Background: There’s going to be a whole lot of pressure riding on Hoffman’s surgically repaired right elbow as the centerpiece of the deal that sent longtime Colorado icon Troy Tulowitzki out of town. Hoffman, who was acquired along with veteran infielder Jose Reyes and a pair of intriguing minor league arms in Miguel Castro and Jesus Tinoco, finally made his way back from Tommy John surgery after missing some of his final season at East Carolina University. Despite not making his big league debut until late May, the Blue Jays seemed determined to make up for lost time: his former organization pushed him straight in the Florida State League. And the 6-foot-4, 185-pound fire-balling right-hander took to it with relative ease, especially if you ignore his first two starts of the year. After the Tampa Yankees and Jupiter Hammerheads smacked him around a bit, Hoffman posted a 31-to-14 strikeout-to-walk ratio in 46.2 innings of work.
Toronto promoted him up to the Eastern League in mid-July, which lasted two starts, before dealing the right-hander away. Colorado pushed Hoffman to their Class AA affiliate, the New Britain Rock Cats, for another nine starts. He would finish his time in Class AA with a 2.81 ERA to go along with 37 strikeouts and 12 walks in 48.0 innings of work. Not bad work for pitcher that missed a tremendous amount of time and virtually leapt into the mid-levels of the minors.
Projection: First things first, here’s what I wrote prior to the 2013 draft:
“He isn’t ace-type potential, at least not in the same way as [Carlos] Rodon or TCU’s Brandon Finnegan. Instead, Hoffman’s more of a good #2-type option that can offer glimpses of the ability to take games over. Think like a lite version of Gerrit Cole – a live-armed starting pitcher capable of chewing innings and averaging 7.8 K/9 with solid average control.”
Hoffman still doesn’t profile as a legitimate ace arm – namely because his lack of punch outs will stop him from ascending into that role. But Hoffman, like his future rotation mate Jon Gray, has a skill set that should be suited for surviving – perhaps even succeeding in –Colorado: an above-average fastball, solid control command, especially once he continues to put distance between himself and the surgery, and an enormous amount of groundballs. I was probably a bit overzealous in ranking him as a #2-type arm; I would downgrade that to a #3-type ceiling now with some additional upside.
Ceiling: 3.0-win player
MLB ETA: 2016/2017
|5. David Dahl, CF|
|Born: 04/01/94||Age: 22||Bats: L||Top CALs: Avisail Garcia, Juan Silverio,
Dustin Fowler, Tyler Colvin, Yorman Rodriguez
|Height: 6-2||Weight: 195||Throws: R|
Background: The Colorado front office hasn’t been shy about aggressively challenging the 2012 first round pick. And last season’s push into the Eastern League with just 125 plate appearances in High Class A under his belt is no different. Dahl, a 6-foot-2, 195-pound lefty-swinging center fielder, took some initial lumps – he batted .212/.256/.294 with just four extra-base hits in his first 20 games – but made the right adjustments and slugged .320/.333/.454 over his next 24 games. Unfortunately for Dahl, though, he would once again miss some significant time as he ruptured his spleen in a scary collision with second baseman Juan Ciriaco. Dahl, according to A Yahoo! Sports report, opted to have the spleen removed – a decision that didn’t come lightly. According to the report at the time, Dahl will have to take additional precautions in the form of medicine to avoid getting sick. Incredibly, he would make it back onto the field in mid-July and basically pick up where he left off: he batted .292/.318/.481 over the remainder of the season.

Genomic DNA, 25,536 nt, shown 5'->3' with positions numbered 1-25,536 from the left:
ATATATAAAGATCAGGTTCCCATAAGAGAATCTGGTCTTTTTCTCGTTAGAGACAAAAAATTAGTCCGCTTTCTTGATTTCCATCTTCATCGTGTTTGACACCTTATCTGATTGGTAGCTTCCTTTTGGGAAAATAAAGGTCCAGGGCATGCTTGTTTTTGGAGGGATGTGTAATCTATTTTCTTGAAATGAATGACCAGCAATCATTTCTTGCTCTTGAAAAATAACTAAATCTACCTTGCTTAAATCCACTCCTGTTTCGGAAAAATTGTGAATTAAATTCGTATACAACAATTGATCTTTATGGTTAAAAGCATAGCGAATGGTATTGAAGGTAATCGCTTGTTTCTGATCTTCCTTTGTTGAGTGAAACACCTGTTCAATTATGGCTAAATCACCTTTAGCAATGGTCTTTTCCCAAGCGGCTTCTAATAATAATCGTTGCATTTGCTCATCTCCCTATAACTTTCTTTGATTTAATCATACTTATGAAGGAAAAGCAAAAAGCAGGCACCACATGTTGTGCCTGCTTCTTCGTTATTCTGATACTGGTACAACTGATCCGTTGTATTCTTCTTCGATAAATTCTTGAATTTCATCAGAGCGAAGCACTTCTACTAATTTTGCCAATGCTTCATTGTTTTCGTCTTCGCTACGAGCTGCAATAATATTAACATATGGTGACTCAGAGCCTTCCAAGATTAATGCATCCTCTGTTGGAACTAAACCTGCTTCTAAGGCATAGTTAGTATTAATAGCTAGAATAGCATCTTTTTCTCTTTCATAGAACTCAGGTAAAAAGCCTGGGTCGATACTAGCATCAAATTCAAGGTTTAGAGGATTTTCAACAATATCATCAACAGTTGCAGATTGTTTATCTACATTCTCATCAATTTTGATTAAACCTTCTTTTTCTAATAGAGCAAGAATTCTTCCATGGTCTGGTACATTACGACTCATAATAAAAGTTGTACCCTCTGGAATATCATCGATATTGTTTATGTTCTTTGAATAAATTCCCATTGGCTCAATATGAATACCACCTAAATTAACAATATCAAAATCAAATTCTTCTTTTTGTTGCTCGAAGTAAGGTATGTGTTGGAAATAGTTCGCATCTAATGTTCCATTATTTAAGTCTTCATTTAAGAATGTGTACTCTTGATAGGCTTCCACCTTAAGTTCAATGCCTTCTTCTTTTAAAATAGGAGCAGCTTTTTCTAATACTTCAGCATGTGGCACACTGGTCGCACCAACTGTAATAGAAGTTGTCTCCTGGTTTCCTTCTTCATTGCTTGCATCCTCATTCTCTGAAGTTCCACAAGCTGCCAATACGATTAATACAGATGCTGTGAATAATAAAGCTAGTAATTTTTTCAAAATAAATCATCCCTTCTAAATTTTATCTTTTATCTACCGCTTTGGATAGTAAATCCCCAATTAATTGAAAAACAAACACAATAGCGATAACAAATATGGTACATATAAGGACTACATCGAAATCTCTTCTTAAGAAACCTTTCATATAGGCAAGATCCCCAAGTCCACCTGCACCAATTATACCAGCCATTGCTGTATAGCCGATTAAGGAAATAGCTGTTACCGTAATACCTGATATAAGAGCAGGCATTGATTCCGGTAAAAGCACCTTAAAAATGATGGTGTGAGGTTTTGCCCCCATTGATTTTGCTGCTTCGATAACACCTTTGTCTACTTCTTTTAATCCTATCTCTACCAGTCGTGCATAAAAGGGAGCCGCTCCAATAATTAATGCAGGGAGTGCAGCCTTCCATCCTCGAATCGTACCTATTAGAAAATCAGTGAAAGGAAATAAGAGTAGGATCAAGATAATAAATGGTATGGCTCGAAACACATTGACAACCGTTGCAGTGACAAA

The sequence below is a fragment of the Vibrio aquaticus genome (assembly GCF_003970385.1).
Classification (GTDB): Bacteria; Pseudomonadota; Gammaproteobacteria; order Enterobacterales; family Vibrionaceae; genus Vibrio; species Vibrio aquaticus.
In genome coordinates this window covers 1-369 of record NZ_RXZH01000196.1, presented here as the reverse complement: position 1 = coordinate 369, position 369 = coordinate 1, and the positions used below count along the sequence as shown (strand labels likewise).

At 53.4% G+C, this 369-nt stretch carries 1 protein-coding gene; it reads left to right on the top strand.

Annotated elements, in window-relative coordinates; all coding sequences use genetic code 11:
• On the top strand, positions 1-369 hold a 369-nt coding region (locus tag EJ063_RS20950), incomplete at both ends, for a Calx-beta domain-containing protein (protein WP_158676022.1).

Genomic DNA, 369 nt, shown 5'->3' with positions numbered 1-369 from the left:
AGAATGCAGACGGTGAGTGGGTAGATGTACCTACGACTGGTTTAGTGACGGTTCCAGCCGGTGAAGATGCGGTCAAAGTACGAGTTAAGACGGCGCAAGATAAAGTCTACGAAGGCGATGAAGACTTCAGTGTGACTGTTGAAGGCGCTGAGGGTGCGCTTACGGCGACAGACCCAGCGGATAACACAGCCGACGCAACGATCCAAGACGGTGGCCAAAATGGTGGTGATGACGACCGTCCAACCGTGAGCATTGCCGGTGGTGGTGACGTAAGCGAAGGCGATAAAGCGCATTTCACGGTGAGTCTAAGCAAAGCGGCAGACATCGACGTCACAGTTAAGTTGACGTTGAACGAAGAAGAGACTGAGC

Projection: Dahl’s had some serious hype bubbling about since his explosion in rookie ball during his pro debut – he slugged .379/.423/.625 – and he’s continued to handle the club’s aggressive promotion well since then. But one thing to highlight is the fact that his offensive toolkit hasn’t been able to catch up to his quick-push through the minors. Take for example his power: two years ago Dahl was showcasing above-average power (though some of that was inflated by Asheville) but it was slightly below-average for his duration in Class AA. Meaning: expect it to bounce back in large way in 2016.
Dahl doesn’t spend a whole lot of energy working the count as his subpar walk rates would indicate, so that’ll eventually limit his ceiling. But center fielders with 20+ homerun pop and the ability to hit .290 who can play the hell out of the position on defense are valuable. In terms of offensive ceiling think Avisail Garcia’s 2013 showing: .283/.309/.422.
Ceiling: 2.5-win player
MLB ETA: 2016
|6. Forrest Wall, 2B|
|Born: 11/20/95||Age: 20||Bats: L||Top CALs: Erick Mejia, Abraham Almonte,
Rayner Contreras, Claudio Bautista, Carlos Aquino
|Height: 6-0||Weight: 176||Throws: R|
Background: The lone second baseman chosen in the opening round two years ago. Wall, who hails from the same high school as Yankees prospect Dante Bichette Jr. (Orangewood Christian High School), had one of the better professional debuts among all incoming prep players that season, hitting .318/.416/.490 with six doubles, six triples, three homeruns, 18 stolen bases, and a promising 136 wRC+ — enough production to convince the front office that he was ready for the South Atlantic League. And – boy – was he. In a bit of an injury-shortened season, the lefty-swinging second baseman hit a solid .280/.355/.438 with 16 doubles, 10 triples, seven homeruns, and 23 stolen bases in 32 attempts. His overall production, per Weighted Runs Created Plus, topped the league average mark by 25% – the second best showing among all teenage prospects in the Sally last season.
Projection: One of the key statistics to look at for prospects that spend a lot of time feasting off of Asheville’s hitter-friendly confines is the home/road splits. Just look at the splits for a couple other Colorado prospects that blew up with the Tourists:
|Player||Home OPS||Road OPS|
But Wall, on the other hand, basically replicated his home production while he was on the road last season: 0.823 vs. 0.785. Meaning: his overall skill set is far more reliable, analytically speaking. He has a slightly-better-than-average eye at the plate with matching pop and above-average- to plus-speed. Look for him to post another high wRC+ mark in High Class A in 2016. And it wouldn’t be out of the norm to see him finish the year in Class AA.